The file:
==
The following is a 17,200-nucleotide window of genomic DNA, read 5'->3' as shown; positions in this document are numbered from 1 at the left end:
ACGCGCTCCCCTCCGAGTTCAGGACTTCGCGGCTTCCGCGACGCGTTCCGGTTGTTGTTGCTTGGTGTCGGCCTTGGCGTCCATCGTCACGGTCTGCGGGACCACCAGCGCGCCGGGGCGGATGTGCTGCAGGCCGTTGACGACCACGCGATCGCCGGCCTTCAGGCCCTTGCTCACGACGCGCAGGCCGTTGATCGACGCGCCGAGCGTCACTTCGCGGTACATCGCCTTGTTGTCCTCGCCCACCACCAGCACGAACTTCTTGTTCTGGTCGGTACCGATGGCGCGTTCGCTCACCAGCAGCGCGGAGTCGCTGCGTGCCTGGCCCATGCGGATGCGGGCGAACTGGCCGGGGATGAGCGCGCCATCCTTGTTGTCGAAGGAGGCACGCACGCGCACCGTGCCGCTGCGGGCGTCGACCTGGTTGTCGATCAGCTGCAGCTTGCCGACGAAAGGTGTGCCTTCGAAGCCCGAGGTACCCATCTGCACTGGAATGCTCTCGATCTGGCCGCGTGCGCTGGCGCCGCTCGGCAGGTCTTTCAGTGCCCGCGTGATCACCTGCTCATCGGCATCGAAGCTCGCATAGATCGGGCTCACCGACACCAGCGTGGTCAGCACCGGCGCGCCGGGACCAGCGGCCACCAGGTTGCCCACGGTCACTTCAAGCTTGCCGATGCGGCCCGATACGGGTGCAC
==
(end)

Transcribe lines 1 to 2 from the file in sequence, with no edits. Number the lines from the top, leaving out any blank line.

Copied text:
The following is a 17,200-nucleotide window of genomic DNA, read 5'->3' as shown; positions in this document are numbered from 1 at the left end:
ACGCGCTCCCCTCCGAGTTCAGGACTTCGCGGCTTCCGCGACGCGTTCCGGTTGTTGTTGCTTGGTGTCGGCCTTGGCGTCCATCGTCACGGTCTGCGGGACCACCAGCGCGCCGGGGCGGATGTGCTGCAGGCCGTTGACGACCACGCGATCGCCGGCCTTCAGGCCCTTGCTCACGACGCGCAGGCCGTTGATCGACGCGCCGAGCGTCACTTCGCGGTACATCGCCTTGTTGTCCTCGCCCACCACCAGCACGAACTTCTTGTTCTGGTCGGTACCGATGGCGCGTTCGCTCACCAGCAGCGCGGAGTCGCTGCGTGCCTGGCCCATGCGGATGCGGGCGAACTGGCCGGGGATGAGCGCGCCATCCTTGTTGTCGAAGGAGGCACGCACGCGCACCGTGCCGCTGCGGGCGTCGACCTGGTTGTCGATCAGCTGCAGCTTGCCGACGAAAGGTGTGCCTTCGAAGCCCGAGGTACCCATCTGCACTGGAATGCTCTCGATCTGGCCGCGTGCGCTGGCGCCGCTCGGCAGGTCTTTCAGTGCCCGCGTGATCACCTGCTCATCGGCATCGAAGCTCGCATAGATCGGGCTCACCGACACCAGCGTGGTCAGCACCGGCGCGCCGGGACCAGCGGCCACCAGGTTGCCCACGGTCACTTCAAGCTTGCCGATGCGGCCCGATACGGGTGCAC